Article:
trouble at Wash State Univ (long)

Steve Thompson: VADMS genetics THOMPSON at WSUVMS1.CSC.WSU.EDU
Fri Apr 16 17:57:22 EST 1993


Friends and fellow supporters of bio-computing netwide:

I apologize to those among you who would rather not bother with the plight of a
small program at a relatively insignificant university in Washington state for
my disrespect of precious bandwidth, my cross-posting and my cluttering of
mailboxes.  You might as well delete this message right now.  For you
individuals who do give a damn --- The VADMS Center at Washington State
University is getting shafted by the political/economic policies of the
university's administration in the present round of budgetary belt-tightening!

The VADMS Center exists at WSU as an interdisciplinary service to ALL molecular
scientists campus-wide.  We have demonstrated ourselves, as verified by a very
positive recent faculty review, to be a vital and much relied upon resource at
WSU.  The success of many principal investigators across campus is contingent
upon the full existence of both the research/service and instructional
capacities of the Center.  Indeed, it is nearly impossible to separate them,
even though in a constant and futile attempt the administration tries to do
just that --- a student is exposed to us through our instructional efforts,
continues to consult with us after completion of the course, and the work
eventually ends up in the P.I.'s research publications and grant proposals! 
However, because we have not been successful in generating our OWN grant
income, we have lost all favor with the central administration.  Funny, how in
these days of "excellence in education" and the "molecular initiative" those
programs most closely allied with those concepts are the first to receive the
budgetary executioner's axe.

This is not a plea for monetary assistance, rather it is a philosophical query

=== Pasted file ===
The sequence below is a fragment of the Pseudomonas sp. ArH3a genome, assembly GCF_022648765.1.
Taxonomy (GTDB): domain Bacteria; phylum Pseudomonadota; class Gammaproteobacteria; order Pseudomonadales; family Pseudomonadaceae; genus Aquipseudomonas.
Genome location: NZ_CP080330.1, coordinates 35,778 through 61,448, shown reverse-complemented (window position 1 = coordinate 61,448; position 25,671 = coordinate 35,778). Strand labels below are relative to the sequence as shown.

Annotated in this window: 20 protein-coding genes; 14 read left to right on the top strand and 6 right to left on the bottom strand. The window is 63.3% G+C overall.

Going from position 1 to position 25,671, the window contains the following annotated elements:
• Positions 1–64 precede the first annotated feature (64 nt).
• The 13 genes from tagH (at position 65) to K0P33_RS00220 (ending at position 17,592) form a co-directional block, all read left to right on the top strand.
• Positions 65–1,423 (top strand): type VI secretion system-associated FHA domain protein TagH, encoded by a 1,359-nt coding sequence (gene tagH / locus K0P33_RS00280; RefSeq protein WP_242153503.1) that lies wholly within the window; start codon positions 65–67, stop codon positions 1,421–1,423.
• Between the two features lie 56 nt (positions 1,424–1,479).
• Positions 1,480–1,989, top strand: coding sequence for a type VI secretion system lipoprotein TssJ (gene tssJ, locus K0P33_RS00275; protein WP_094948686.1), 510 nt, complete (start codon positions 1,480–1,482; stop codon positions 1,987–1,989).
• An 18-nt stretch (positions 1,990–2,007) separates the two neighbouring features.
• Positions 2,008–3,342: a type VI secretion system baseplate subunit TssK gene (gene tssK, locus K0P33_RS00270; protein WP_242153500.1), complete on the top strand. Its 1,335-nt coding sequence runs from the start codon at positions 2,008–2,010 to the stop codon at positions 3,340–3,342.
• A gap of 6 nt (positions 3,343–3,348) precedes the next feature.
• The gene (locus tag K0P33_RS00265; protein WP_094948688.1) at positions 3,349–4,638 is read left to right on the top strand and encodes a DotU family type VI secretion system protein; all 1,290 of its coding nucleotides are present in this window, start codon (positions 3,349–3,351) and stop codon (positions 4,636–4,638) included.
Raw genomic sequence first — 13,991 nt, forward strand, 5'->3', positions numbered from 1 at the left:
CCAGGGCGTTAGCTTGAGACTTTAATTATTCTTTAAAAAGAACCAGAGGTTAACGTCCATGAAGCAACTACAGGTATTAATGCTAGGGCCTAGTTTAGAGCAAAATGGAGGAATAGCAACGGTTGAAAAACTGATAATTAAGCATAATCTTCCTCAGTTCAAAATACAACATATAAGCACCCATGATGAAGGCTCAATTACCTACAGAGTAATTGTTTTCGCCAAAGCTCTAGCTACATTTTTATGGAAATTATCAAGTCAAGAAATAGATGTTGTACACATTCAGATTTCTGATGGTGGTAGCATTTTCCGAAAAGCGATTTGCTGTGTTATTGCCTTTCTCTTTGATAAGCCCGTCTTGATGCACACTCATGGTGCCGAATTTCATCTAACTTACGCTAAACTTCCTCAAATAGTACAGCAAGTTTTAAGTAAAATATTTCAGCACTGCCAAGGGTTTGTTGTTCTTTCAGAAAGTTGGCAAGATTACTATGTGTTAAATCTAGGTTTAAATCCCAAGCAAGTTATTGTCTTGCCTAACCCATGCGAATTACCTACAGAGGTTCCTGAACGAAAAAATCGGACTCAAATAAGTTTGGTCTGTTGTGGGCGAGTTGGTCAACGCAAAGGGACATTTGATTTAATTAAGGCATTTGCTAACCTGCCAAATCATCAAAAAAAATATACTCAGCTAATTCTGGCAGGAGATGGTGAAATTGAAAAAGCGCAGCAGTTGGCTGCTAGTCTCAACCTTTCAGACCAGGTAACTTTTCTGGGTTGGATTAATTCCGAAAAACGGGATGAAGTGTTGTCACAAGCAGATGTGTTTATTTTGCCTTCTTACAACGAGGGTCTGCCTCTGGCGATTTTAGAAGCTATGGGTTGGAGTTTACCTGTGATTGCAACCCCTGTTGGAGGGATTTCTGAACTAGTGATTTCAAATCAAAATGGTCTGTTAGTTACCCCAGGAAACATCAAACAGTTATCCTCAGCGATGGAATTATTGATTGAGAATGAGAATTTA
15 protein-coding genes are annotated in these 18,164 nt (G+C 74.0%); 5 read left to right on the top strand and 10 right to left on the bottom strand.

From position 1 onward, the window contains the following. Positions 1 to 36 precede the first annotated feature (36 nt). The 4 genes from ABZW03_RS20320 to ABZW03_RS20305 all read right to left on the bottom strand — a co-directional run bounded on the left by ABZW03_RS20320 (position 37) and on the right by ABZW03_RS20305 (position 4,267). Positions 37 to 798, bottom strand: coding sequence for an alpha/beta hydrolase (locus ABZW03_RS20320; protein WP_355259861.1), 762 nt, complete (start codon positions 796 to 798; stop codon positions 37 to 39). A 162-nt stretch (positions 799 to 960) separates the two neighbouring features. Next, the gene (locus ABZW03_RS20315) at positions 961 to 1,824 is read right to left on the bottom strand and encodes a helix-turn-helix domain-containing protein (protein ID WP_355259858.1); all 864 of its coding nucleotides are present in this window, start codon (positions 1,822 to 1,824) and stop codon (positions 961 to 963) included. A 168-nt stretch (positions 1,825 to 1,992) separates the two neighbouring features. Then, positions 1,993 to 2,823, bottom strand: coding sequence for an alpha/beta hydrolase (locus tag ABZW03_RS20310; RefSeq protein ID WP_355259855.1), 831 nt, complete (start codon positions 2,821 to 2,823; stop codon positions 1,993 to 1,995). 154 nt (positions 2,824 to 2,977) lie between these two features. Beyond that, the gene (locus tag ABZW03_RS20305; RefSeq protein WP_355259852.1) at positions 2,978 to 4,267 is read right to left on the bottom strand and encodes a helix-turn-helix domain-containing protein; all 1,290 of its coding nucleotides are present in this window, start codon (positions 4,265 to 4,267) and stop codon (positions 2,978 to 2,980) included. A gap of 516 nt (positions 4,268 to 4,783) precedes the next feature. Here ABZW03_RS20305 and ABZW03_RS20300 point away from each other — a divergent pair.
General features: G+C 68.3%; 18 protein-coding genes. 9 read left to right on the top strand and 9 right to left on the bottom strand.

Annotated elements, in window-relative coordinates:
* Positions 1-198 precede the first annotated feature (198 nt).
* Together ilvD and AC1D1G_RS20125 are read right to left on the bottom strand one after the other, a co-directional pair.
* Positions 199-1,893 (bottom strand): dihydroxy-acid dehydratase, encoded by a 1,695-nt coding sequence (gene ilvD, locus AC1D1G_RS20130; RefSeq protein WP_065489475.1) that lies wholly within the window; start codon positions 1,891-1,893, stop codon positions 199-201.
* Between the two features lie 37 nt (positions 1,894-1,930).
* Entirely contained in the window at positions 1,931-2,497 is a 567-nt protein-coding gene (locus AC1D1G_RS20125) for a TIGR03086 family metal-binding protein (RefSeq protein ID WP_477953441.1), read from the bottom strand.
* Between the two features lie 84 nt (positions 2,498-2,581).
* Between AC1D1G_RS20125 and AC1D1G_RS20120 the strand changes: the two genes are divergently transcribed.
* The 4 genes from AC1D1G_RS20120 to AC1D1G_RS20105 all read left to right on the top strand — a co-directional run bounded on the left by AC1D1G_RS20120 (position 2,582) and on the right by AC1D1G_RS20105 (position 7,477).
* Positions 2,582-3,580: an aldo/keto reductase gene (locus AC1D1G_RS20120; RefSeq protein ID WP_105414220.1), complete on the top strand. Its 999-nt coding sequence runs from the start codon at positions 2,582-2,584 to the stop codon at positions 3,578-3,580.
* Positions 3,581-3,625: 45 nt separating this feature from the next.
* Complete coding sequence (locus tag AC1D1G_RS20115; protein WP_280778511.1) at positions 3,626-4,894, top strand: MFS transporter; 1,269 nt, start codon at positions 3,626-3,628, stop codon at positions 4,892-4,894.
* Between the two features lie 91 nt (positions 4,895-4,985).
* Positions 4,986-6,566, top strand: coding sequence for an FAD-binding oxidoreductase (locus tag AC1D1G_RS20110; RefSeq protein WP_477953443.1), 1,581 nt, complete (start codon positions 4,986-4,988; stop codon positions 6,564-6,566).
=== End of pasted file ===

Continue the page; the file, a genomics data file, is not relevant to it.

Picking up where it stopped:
for sympathetic supporters.  If you feel that the existence of a central and
comprehensive facility, such as VADMS, that all of a university can access,
rather than merely the use of specialized, individual laboratory resources, is
a good and special thing, please read and respond in any way you desire to the
following letter which summarizes our situation to our users.  Susan Johns, my
supervisor and the letter's author, has authorized me to release the memo to
the nets.  It is a copy of the version which I hand delivered to our most
ardent supporters on campus. 
						Sincerely, Steve Thompson

                              Steven M. Thompson
            Consultant in Molecular Genetics and Sequence Analysis
VADMS (Visualization, Analysis & Design in the Molecular Sciences) Laboratory
           Washington State University, Pullman, WA 99164-1224, USA
          AT&Tnet:  (509) 335-0533 or 335-3179  FAX:  (509) 335-0540
                  BITnet:  THOMPSON at WSUVMS1 or STEVET at WSUVM1
                   INTERnet:  THOMPSON at wsuvms1.csc.wsu.edu

enclosed memo begins here--------------------- 
 
To:             VADMS Users 
From:   Susan Johns and Steve Thompson 
Date:           April 12, 1993
Subj.:          Appeal for VADMS Support 
 
        This is an appeal to keep VADMS alive. If you feel that your 
research efforts, classroom activities or graduate training have benefited 
from VADMS, please read this completely, form your own opinions and act 
accordingly.  
 
        To date, the VADMS budget has recently been reduced by more than 50% 
and proposed staff layoffs may close the VADMS lab completely. With the 
current financial situation, all of WSU's divisions are scrambling to survive.
A unit such as VADMS that serves numerous colleges and departments but is not 
directly controlled by any of them can easily be forgotten. We feel that the 
continuation of VADMS is important to the university. It must not fall through 
the cracks. 
 
        VADMS activities are currently supported by an informal association 
between the Graduate School and Systems & Computing. The Graduate School 
provides funding for Steve Thompson's position, operating funds for software 
and database maintenance, operating funds for hardware maintenance on VADMS' 
major pieces of equipment (i.e., the MicroVax and the E&S) and clerical 
support. Systems & Computing provides funding for Susan Johns' position, 
office space for VADMS' technical staff and its clerical support, space for 
the VADMS central laboratory, most of the computing platforms on which VADMS 
houses the software and its databases, and the associated disk storage costs, 
account fees and printing charges generated by VADMS. 
 
        VADMS' success is primarily the result of the efforts of its technical 
staff, Susan Johns and Steve Thompson. Each of them is in a different 
administrative unit. These units are acting independently in this budget